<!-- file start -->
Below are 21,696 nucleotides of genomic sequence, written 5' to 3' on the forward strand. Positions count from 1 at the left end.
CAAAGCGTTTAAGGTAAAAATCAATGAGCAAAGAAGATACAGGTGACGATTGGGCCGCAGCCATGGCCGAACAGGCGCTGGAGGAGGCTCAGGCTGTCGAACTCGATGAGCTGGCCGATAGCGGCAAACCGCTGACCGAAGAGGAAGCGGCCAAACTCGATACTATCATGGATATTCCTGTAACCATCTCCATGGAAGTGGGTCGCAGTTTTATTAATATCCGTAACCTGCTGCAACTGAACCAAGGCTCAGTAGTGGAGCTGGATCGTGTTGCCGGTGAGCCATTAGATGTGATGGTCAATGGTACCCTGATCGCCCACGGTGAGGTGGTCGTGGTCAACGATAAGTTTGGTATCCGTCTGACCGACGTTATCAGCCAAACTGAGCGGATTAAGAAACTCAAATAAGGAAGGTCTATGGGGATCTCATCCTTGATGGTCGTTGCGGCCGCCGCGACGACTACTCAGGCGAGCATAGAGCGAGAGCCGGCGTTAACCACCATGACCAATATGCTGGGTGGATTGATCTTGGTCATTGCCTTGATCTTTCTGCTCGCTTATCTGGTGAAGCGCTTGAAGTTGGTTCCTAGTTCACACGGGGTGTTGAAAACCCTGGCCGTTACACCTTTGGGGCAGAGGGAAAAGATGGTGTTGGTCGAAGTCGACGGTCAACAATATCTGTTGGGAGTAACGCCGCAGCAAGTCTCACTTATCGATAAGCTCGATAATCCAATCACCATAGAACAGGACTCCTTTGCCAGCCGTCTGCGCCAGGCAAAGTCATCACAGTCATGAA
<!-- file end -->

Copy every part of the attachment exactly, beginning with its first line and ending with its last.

Below are 21,696 nucleotides of genomic sequence, written 5' to 3' on the forward strand. Positions count from 1 at the left end.
CAAAGCGTTTAAGGTAAAAATCAATGAGCAAAGAAGATACAGGTGACGATTGGGCCGCAGCCATGGCCGAACAGGCGCTGGAGGAGGCTCAGGCTGTCGAACTCGATGAGCTGGCCGATAGCGGCAAACCGCTGACCGAAGAGGAAGCGGCCAAACTCGATACTATCATGGATATTCCTGTAACCATCTCCATGGAAGTGGGTCGCAGTTTTATTAATATCCGTAACCTGCTGCAACTGAACCAAGGCTCAGTAGTGGAGCTGGATCGTGTTGCCGGTGAGCCATTAGATGTGATGGTCAATGGTACCCTGATCGCCCACGGTGAGGTGGTCGTGGTCAACGATAAGTTTGGTATCCGTCTGACCGACGTTATCAGCCAAACTGAGCGGATTAAGAAACTCAAATAAGGAAGGTCTATGGGGATCTCATCCTTGATGGTCGTTGCGGCCGCCGCGACGACTACTCAGGCGAGCATAGAGCGAGAGCCGGCGTTAACCACCATGACCAATATGCTGGGTGGATTGATCTTGGTCATTGCCTTGATCTTTCTGCTCGCTTATCTGGTGAAGCGCTTGAAGTTGGTTCCTAGTTCACACGGGGTGTTGAAAACCCTGGCCGTTACACCTTTGGGGCAGAGGGAAAAGATGGTGTTGGTCGAAGTCGACGGTCAACAATATCTGTTGGGAGTAACGCCGCAGCAAGTCTCACTTATCGATAAGCTCGATAATCCAATCACCATAGAACAGGACTCCTTTGCCAGCCGTCTGCGCCAGGCAAAGTCATCACAGTCATGAA